One Mission: Zero Seizures.
Fédération Hospitalo-Universitaire (FHU) “Epilepsy and Disorders of Neuronal Excitability”
At the heart of the Epinext federation is the translation of results from basic research and computational neuroscience into clinical practice, i.e. developing new therapeutic strategies for epilepsy.
The key challenge is to accomodate for individual disease patterns in the patient‘s brain: Epileptic seizures are so unique in each case that only personalized care guarantees the optimal result, especially for neurosurgery.
This personalization of diagnosis and predictive therapy modeling is a key skill of the Epinext group: For years, Epinext researchers and clinicians have been engaged in multi-scale approaches involving human patients, animal models and cellular preparations. The Aix-Marseille University demonstrates strong leadership in computational neuroscience by housing several national, European and international brain modeling projects including the EU programs BrainScaleS, the Human Brain Project (HBP) and The Virtual Brain (TVB).
Most children suffering from drug-resistant epilepsy show signs of malformation in cortical development (MCD), thus having a bleak perspective of lifelong disability. Even worse, over 60% of MCD patients aren‘t responding well to surgical treatment either.
Epinext will try to translate findings from animal studies to humans, namely that tissue surrounding the epileptogenic zone (EZ) in the patient‘s brain is still contributing to the disease, which would explain the failure of surgical resection of the EZ itself.
Even more ambitious, Epinext will provide a proof of concept for a new therapy for MCD patients: Transducing innovative molecular tools could reduce the activity of epileptogenic neurons and networks, applicable to different forms of MCD-caused epilepsy and even other forms.
The spectrum of epilepsy-aphasia diseases (EAS) is at the crossroads between epilepsy, autism and speech/language disorders, from relatively mild Rolandic epilepsies to the most severe Landau-Kleffler syndrome (LKS) and the continuous spike-and-wave during slow wave sleep syndrome (CSWSS).
Unfortunately, this is still largely unknown territory. The development of these diseases and the response to various therapy approaches has remained unpredictable.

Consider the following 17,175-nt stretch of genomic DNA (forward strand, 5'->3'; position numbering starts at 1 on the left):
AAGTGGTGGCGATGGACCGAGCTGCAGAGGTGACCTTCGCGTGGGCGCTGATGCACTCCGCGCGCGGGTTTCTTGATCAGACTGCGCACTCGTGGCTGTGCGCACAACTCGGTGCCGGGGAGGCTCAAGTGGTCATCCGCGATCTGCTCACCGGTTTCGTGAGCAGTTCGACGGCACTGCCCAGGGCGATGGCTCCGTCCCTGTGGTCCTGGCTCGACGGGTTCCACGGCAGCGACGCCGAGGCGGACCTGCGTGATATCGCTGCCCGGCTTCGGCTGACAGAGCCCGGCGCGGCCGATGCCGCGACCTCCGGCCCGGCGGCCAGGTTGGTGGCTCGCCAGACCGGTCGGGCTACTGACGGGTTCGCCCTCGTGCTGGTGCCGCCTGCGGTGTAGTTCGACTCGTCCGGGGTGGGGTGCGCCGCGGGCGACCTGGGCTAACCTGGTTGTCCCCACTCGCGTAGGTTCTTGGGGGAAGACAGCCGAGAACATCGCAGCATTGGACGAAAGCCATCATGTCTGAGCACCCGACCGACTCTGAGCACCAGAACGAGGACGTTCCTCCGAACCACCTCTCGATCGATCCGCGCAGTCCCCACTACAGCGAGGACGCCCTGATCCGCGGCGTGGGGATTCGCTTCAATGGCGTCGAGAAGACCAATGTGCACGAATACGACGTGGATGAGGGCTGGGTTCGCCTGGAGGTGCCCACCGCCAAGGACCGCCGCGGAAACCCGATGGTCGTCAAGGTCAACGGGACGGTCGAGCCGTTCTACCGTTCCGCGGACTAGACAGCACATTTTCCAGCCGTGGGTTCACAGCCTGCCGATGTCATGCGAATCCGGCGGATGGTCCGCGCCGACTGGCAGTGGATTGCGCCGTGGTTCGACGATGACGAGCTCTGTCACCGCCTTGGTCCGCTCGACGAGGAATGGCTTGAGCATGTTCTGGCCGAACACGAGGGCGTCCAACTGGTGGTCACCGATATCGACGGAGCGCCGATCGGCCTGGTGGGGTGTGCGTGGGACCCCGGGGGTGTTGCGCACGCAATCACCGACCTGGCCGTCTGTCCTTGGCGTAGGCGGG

But because Epinext and other teams have identified one major genetic defect as the reason for EAS (GRIN2A, a glutamate NMDA receptor subunit), a new study will conducted observing and analyzing mice with a disabled GRIN2A gene. The goal is to see how the disease develops, how it affects behavior and brain tissue, ultimately evaluating which NMDARs-targeted drugs (N-methyl-D-aspartate receptor) could possibly be used to ameliorate it.
Epinext is following a very new approach for developing anti-epileptic drugs, targeting abnormal KARs (kainic acid receptors) which are contributing to the emergence of epilepsy. By analyzing postsurgical tissue on multiple scales, on molecular, cellular and network levels, the prospects of KAR antagonists as a therapy for drug-resistant patients will become clear.
Approximately half of the patients with a diagnosis of drug-resistant epilepsy are potential candidates for epilepsy surgery. If successful, epilepsy surgery may substantially reduce or eliminate disability.
The University-Hospital Timone has gathered significant experience in all possible forms of surgical intervention including lobectomy, subpial transsections, hemispherectomy, hemispheretomy, callostomy, deconnexion and radiosurgery.
When seizures come from multiple brain areas, the surgical risk of functional brain damage is too high and other therapeutic options should be envisaged.
When epilepsy is really intractable, experimental procedures like NeuroStimulation can still be considered, especially vagus nerve stimulation (VNS) and deep brain stimulation (DBS) of the anterior nucleus of the thalamus (AN-DBS) which can reduce the frequency of seizures.